October 18, 2018 / 1:15 AM / a month ago

Venezuela shakes up PDVSA management as oil production tanks: sources

FILE PHOTO: A man walks past the corporate logo of the state oil company PDVSA at a gas station in Caracas, Venezuela December 1, 2017. REUTERS/Marco Bello/File Photo

CARACAS (Reuters) - Venezuela is tapping at least five new top executives to state oil company PDVSA, six sources said on Wednesday, but the changes are unlikely to halt the unraveling of the OPEC member’s oil industry under military management.

The new executives are relative unknowns in the energy sector, with at least one of the appointees hailing from the military, according to industry sources briefed on the shake-up. PDVSA President Manuel Quevedo, a general under whom production has fallen to a six-decade low since he was appointed late last year, was ratified, however.

PDVSA is under pressure from a major cash crunch that has stymied investments, a brain drain that is depriving it of engineers, and a new military management that has clashed with workers.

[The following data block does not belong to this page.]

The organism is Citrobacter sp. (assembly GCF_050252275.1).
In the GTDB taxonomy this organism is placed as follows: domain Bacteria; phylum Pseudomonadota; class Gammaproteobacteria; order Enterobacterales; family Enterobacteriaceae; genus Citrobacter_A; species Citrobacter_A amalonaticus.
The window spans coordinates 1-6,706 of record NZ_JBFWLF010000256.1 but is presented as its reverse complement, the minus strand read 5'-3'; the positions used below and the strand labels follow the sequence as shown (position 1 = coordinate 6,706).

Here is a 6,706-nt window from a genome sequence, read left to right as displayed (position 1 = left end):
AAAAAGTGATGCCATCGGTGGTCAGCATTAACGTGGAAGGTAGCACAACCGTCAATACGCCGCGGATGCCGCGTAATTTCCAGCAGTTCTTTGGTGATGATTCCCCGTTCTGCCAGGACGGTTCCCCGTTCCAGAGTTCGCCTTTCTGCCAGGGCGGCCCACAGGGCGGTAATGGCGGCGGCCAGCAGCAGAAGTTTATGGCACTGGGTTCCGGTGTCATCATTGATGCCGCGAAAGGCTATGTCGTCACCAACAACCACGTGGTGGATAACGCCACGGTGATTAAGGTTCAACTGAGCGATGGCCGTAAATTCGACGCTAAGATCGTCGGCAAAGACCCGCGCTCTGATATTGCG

Leftist President Nicolas Maduro put the company under military management in what he said was a bid to rid it of corruption and inefficiencies.

Two sources said the changes had been made earlier on Wednesday. There was no official comment, however, and neither PDVSA nor the Information Ministry responded to a request for comment.

Among Maduro’s latest changes to the company, Nelson Ferrer, an engineer who was one of the few executives who survived a sweep of detentions at PDVSA last year, was removed as the head of the exploration and production, the sources said. He was replaced by Miguel Quintana, previously vice-president for planning and engineering at PDVSA, but whom two of the sources said was an architect by training.

A general from the National Guard, Jose Rojas, was tapped to lead PDVSA’s trade and supply department. Rojas previously held jobs at the Defense Ministry and the Housing Ministry, which Quevedo led before surprisingly being appointed to lead PDVSA.

Additional reporting by Deisy Buitrago in Caracas and Marianna Parraga in Mexico City; Writing by Alexandra Ulmer; editing by Grant McCool

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